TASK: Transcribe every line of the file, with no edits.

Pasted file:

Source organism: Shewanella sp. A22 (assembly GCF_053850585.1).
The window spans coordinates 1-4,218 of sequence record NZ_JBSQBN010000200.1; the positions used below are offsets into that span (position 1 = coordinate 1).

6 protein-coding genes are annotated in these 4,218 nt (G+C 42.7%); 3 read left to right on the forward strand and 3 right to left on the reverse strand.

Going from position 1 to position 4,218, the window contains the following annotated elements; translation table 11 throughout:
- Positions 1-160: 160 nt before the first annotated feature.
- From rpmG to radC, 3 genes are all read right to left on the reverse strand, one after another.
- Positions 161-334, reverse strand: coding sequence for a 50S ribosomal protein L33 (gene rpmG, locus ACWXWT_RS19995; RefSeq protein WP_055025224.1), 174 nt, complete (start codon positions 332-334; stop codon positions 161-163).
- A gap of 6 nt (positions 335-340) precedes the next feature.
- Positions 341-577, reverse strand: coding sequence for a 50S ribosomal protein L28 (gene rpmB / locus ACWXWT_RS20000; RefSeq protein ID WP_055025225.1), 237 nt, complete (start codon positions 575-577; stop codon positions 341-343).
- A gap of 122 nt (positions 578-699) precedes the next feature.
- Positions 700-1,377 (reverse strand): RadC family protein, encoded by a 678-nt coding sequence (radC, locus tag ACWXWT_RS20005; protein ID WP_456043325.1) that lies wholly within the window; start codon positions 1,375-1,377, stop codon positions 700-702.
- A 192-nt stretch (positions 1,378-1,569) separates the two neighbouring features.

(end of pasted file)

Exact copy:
Source organism: Shewanella sp. A22 (assembly GCF_053850585.1).
The window spans coordinates 1-4,218 of sequence record NZ_JBSQBN010000200.1; the positions used below are offsets into that span (position 1 = coordinate 1).

6 protein-coding genes are annotated in these 4,218 nt (G+C 42.7%); 3 read left to right on the forward strand and 3 right to left on the reverse strand.

Going from position 1 to position 4,218, the window contains the following annotated elements; translation table 11 throughout:
- Positions 1-160: 160 nt before the first annotated feature.
- From rpmG to radC, 3 genes are all read right to left on the reverse strand, one after another.
- Positions 161-334, reverse strand: coding sequence for a 50S ribosomal protein L33 (gene rpmG, locus ACWXWT_RS19995; RefSeq protein WP_055025224.1), 174 nt, complete (start codon positions 332-334; stop codon positions 161-163).
- A gap of 6 nt (positions 335-340) precedes the next feature.
- Positions 341-577, reverse strand: coding sequence for a 50S ribosomal protein L28 (gene rpmB / locus ACWXWT_RS20000; RefSeq protein ID WP_055025225.1), 237 nt, complete (start codon positions 575-577; stop codon positions 341-343).
- A gap of 122 nt (positions 578-699) precedes the next feature.
- Positions 700-1,377 (reverse strand): RadC family protein, encoded by a 678-nt coding sequence (radC, locus tag ACWXWT_RS20005; protein ID WP_456043325.1) that lies wholly within the window; start codon positions 1,375-1,377, stop codon positions 700-702.
- A 192-nt stretch (positions 1,378-1,569) separates the two neighbouring features.